Friday, July 1, 2016

Bloodrock - 1972 - Live


01. Castle Of Thoughts 3:16
02. Breach Of Lease 9:56
03. Lucky In The Morning 6:01
04. Kool-Aid-Kids 6:25
05. D.O.A. 9:46
06. You Gotta Roll 5:05
07. Cheater 6:43
08. Jessica 4:44
09. Gotta Find A Way 9:56

Bass – Ed Grundy
Drums – Rick Cobb
Guitar – Nick Taylor
Keyboards – Steve Hill
Lead Guitar – Lee Pickens
Lead Vocals – Jim Rutledge

Bloodrock doesn't do anything particularly exciting with the material, aside from slightly extended solos and jamming, but they do recreate it quite faithfully. The mix of songs is good as well, but I can't help but think I would like this album even better if it had "Timepiece", "Melvin Laid an Egg," or "Whiskey Vengeance" - three songs that, to me, are not only definitive Bloodrock, but would have gotten completely badass live treatments. What is included, however, is completely awesome. The extended versions of "D.O.A," "Breach of Lease," and "Gotta Find a Way" are highlights for me.

Quite superfluous, really. When it comes to hard-rocking bands playing live, you generally expect them to pull all the stops that haven't already been pulled in the studio, but this particular live album shows there was fairly little left to pull. So little, in fact, that Jim Rutledge even went all the way to dishonor the band by including two studio tracks, slightly remixed and overlaid with fake applause (?You Gotta Roll' and ?Cheater'), because, apparently, there was not enough material for a proper double live album. Considering that the final recording still only lasts for barely over an hour, they could have easily gone with a single long LP instead of two short-run­ning ones instead — but double (and triple) live albums being all the rage circa 1972, Bloodrock preferred a different shade of shame. Come to think of it, maybe they thought that by mid-1972, nobody would remember how the old tunes went anyway.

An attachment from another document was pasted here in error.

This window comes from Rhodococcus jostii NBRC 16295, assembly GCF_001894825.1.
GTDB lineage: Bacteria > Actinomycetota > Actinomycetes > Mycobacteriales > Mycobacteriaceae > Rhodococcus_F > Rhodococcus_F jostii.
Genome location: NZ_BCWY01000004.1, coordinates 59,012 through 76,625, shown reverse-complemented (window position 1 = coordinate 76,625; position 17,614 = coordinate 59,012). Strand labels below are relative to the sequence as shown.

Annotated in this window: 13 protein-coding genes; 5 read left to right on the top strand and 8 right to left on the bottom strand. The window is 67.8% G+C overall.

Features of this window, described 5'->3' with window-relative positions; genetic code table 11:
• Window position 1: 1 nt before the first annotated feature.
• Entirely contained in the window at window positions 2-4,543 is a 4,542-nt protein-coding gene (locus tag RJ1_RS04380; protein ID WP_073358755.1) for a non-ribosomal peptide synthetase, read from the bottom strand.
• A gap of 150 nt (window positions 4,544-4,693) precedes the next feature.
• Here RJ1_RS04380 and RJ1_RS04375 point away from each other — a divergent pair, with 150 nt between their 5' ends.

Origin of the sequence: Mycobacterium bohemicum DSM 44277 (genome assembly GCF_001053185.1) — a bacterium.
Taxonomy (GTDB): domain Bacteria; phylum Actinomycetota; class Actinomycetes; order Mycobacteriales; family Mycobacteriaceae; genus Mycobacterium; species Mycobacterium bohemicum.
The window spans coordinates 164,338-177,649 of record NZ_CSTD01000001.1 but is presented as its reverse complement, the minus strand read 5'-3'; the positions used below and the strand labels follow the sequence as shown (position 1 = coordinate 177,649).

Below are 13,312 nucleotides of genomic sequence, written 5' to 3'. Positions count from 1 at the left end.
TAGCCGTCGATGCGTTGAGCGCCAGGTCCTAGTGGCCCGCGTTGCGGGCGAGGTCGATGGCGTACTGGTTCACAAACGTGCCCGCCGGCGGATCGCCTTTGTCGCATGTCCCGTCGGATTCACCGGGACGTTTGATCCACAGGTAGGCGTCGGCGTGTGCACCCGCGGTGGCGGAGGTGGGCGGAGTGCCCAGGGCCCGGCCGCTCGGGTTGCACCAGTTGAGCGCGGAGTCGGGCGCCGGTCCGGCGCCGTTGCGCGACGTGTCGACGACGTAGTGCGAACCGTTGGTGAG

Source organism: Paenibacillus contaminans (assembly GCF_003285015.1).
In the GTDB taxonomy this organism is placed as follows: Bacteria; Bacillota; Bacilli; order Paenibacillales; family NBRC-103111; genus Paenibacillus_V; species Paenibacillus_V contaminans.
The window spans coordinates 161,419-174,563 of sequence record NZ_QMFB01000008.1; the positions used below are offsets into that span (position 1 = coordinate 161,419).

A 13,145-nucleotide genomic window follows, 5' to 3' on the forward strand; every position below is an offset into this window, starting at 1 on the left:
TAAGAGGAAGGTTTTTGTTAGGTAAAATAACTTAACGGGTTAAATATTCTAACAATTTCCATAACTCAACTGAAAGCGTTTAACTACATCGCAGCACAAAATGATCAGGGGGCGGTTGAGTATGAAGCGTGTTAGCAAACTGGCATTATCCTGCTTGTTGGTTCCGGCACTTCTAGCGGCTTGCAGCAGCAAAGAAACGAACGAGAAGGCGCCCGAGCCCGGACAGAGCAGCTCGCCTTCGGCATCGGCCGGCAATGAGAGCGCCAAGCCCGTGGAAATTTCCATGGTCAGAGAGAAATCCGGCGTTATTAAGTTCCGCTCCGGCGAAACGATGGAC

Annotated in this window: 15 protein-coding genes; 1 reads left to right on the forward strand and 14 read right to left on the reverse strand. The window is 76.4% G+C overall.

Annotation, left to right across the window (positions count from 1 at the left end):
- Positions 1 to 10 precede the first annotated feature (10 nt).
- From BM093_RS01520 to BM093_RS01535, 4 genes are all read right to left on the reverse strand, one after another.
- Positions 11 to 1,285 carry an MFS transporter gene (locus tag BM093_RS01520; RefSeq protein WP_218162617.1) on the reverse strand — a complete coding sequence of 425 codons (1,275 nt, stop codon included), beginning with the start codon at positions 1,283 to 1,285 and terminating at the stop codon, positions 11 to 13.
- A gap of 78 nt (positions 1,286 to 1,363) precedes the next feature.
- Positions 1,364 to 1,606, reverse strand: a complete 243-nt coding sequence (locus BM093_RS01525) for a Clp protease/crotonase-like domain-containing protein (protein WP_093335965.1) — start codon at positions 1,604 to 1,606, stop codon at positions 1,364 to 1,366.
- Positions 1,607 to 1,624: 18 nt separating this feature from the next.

The actual live recordings cover the band's first three albums (U.S.A. is not included at all, pro­bably because the live shows were played before its release) and, for the most part, are under­whelming. The mix is good enough, and the band gels together fairly well, but the songs are played in rather strict accordance with the studio originals, small minutiae notwithstanding, and even if the setlist is consistently strong (with the possible exception of ?Lucky In The Morning', although that song, with its arena flavor and hymnal pretense, is clearly a natural candidate for a live highlight), the band does virtually nothing to expand on the songs' potential.

The only exception is an extended version of ?Gotta Find A Way', mainly through the addition of some unimpressive jamming and organ soloing and a very shaky, faux-energetic bit of audience participation (which, among other things, comprises Jim Rutledge trying to scat in between the collective clamoring — not a very harmonious activity). In the end, that makes the song worse than it used to be, while everything else is just about the same. And you know there's something deeply not right with a hard rock band if it simply replicates its hard rock sound on stage.

I mean, even AC/DC tried to rip it up harder than in the studio — not an easy task, but occasionally, they did manage. Bloodrock, on the contrary, do not even try. Maybe it is because they thought of themselves as an «art» band rather than just rock'n'rollers, but, well, they thought wrong: these songs need to be crispy and crunchy — simply reproducing all the lumpy slowness of ?Breach Of Lease' and ?D.O.A.' the way it used to be does not work. I cannot give the album a thumbs down, since the setlist saves it fairly well — in fact, feel free to use it as an introduction to the basic Bloodrock sound if you wish — but, unfortunately, it will not let you know anything (good) about Bloodrock that you did not already know otherwise, even though it should have.

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